NY Weighs Using the National Guard to Replace Unvaccinated Health Care Workers

Gov. Kathy Hochul of New York is considering calling in the National Guard and recruiting medical professionals from other states to cover looming staff shortages at hospitals and other facilities as the likelihood grows that tens of thousands of health care workers will not meet the state’s deadlines for mandated vaccinations.

In a statement released on Saturday, the governor’s office said Ms. Hochul was laying plans for an executive order to declare a state of emergency that would “allow qualified health care professionals licensed in other states or countries, recent graduates, retired and formerly practicing health care professionals to practice in New York State.”

Other options, the statement said, included calling in medically trained National Guard members to deliver care and to work with the federal government to deploy Disaster Medical Assistance Teams, which are operated by the Department for Health and Human Services.

Hospital and nursing home employees in New York are required to receive a first dose of a Covid-19 vaccine by 11:59 p.m. on Monday night, while workers working in home care, hospices and other adult care facilities must do so by Oct. 7, according to state regulations and a mandate issued on Aug. 16 by former Gov. Andrew M. Cuomo.

State vaccination figures show that, as of Wednesday, 16 percent of the state’s roughly 450,000 hospital workers, or about 70,000, were not fully vaccinated. The data show that 15 percent of staff at skilled nursing facilities and 14 percent of workers at adult care facilities are also not fully vaccinated, representing another 25,000 or so workers.

Eileen Toback, executive director of the New York Professional Nurses Union, which represents 1,500 nurses in Manhattan and supported the vaccine mandate, said she appreciated that Ms. Hochul was trying to address possible staffing shortages. But Ms. Toback criticized the state for issuing the plan only 48 hours before thousands of health care workers could lose their jobs.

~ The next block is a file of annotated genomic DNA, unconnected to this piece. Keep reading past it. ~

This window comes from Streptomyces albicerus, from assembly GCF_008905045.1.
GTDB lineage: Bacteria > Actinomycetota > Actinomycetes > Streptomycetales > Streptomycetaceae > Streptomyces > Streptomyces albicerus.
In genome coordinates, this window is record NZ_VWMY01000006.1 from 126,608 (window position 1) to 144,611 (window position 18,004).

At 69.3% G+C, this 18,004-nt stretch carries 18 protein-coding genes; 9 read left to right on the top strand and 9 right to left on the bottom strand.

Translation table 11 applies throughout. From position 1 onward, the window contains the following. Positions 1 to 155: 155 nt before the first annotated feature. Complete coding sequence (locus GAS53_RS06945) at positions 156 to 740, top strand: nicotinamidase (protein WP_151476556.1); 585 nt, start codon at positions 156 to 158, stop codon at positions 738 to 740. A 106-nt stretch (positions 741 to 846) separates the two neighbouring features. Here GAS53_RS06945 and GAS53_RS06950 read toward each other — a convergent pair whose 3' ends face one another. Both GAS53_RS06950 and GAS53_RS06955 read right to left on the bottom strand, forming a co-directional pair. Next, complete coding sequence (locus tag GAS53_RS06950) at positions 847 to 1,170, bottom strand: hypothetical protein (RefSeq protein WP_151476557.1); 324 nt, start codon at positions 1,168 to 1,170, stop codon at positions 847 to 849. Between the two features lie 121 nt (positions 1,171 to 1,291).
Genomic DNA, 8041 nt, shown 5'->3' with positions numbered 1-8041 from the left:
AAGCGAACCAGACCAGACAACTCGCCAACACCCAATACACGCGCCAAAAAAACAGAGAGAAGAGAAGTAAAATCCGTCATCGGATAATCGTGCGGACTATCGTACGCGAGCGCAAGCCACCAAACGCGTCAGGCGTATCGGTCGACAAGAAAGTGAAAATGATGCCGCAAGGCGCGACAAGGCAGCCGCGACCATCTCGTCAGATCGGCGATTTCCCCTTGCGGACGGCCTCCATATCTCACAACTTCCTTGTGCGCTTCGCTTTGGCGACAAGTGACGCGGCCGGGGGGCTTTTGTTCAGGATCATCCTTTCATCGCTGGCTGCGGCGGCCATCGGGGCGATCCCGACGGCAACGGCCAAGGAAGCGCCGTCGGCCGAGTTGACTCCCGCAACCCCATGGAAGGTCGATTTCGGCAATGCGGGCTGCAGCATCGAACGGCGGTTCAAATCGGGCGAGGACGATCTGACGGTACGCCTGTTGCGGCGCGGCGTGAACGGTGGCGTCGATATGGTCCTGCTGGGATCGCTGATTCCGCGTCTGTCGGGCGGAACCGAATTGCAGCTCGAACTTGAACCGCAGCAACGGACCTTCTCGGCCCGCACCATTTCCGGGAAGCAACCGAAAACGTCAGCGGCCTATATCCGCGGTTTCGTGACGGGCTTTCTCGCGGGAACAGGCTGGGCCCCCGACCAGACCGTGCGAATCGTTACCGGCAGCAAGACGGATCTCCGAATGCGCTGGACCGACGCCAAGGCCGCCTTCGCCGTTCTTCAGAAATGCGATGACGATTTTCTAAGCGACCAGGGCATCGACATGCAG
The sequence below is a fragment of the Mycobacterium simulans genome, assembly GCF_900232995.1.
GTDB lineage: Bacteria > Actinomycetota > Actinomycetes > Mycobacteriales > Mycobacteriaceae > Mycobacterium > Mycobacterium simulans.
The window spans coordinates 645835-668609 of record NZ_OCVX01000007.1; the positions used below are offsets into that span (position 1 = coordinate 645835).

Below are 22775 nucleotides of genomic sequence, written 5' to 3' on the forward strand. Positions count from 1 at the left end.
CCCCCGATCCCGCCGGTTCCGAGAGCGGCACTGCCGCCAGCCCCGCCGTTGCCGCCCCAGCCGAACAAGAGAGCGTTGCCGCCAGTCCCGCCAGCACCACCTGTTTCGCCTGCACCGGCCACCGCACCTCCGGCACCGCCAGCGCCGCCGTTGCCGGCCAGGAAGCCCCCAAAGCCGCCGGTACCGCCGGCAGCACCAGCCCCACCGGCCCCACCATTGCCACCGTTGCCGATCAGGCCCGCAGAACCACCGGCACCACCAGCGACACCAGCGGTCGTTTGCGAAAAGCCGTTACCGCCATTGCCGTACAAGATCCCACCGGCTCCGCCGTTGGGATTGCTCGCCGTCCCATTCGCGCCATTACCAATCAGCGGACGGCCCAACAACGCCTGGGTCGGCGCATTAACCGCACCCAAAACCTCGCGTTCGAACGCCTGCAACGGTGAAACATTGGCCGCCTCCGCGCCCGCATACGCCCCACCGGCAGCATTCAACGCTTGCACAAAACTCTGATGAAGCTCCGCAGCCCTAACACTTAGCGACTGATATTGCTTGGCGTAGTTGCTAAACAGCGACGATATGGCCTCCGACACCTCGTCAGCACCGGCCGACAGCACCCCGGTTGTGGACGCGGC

“That could be devastating, particularly when hospitals staff only the exact numbers they need,” Ms. Toback said. “There’s no fat on that bone.”

Ms. Toback said about 5 percent of her union’s members have not been vaccinated. “I believe a lot of unvaccinated employees, not just nurses, are banking on the fact that they are so necessary that they won’t be terminated, and they are holding out,” she said.

The governor’s office said workers terminated because they refuse to be vaccinated are not eligible for unemployment insurance unless they provide a doctor-approved request for a medical accommodation.

In announcing New York’s determination to enforce its deadline, Ms. Hochul said, “We are still in a battle against Covid to protect our loved ones, and we need to fight with every tool at our disposal.” She also commended the vast majority of state health care workers for getting vaccinated and urged “all remaining health care workers who are unvaccinated to do so now so they can continue providing care.”

The Greater New York Hospital Association, which represents about 140 health systems and 55 nursing homes, had not issued a response to the governor’s plan but has supported the deadline for health care workers’ vaccinations, signaling that staffing shortages can be managed.

Michael A.L. Balboni, executive director of the Greater New York Health Care Facilities Association that represents about 80 nursing homes in the metropolitan area, applauded the governor’s effort to get more health care workers vaccinated but expressed concern about staffing shortages.

“This is a paradox, in that in trying to protect the residents and staff you don’t have enough people to provide the services and you could put people in jeopardy,” Mr. Balboni said.

Ms. Toback said retirees and others could play a role in helping to alleviate shortages, as they did early in the pandemic. But she said replacement workers were no substitute for experienced nurses who have worked at the same hospital for “13 shifts a month, every month, for years.”

“Nurses have been through a great deal — they’re burned out — and although we appreciate the need for what we need to get through this pandemic, this is just hitting people when they’re down,” Ms. Toback said.

Northwell Health, which operates 19 hospitals in the state, said in a statement that it “wants to reassure the public that patient care will not be affected” by the mandate and that it was working on contingency plans to meet staffing needs.

Unvaccinated employees at Northwell Health have been notified that they could be terminated if they do not receive at least their first dose of the vaccine by the deadline, the statement said.

“We are optimistic that we will soon be able to provide a fully vaccinated staff to our patients and the communities we serve,” the statement said.

Michael Levenson contributed reporting.

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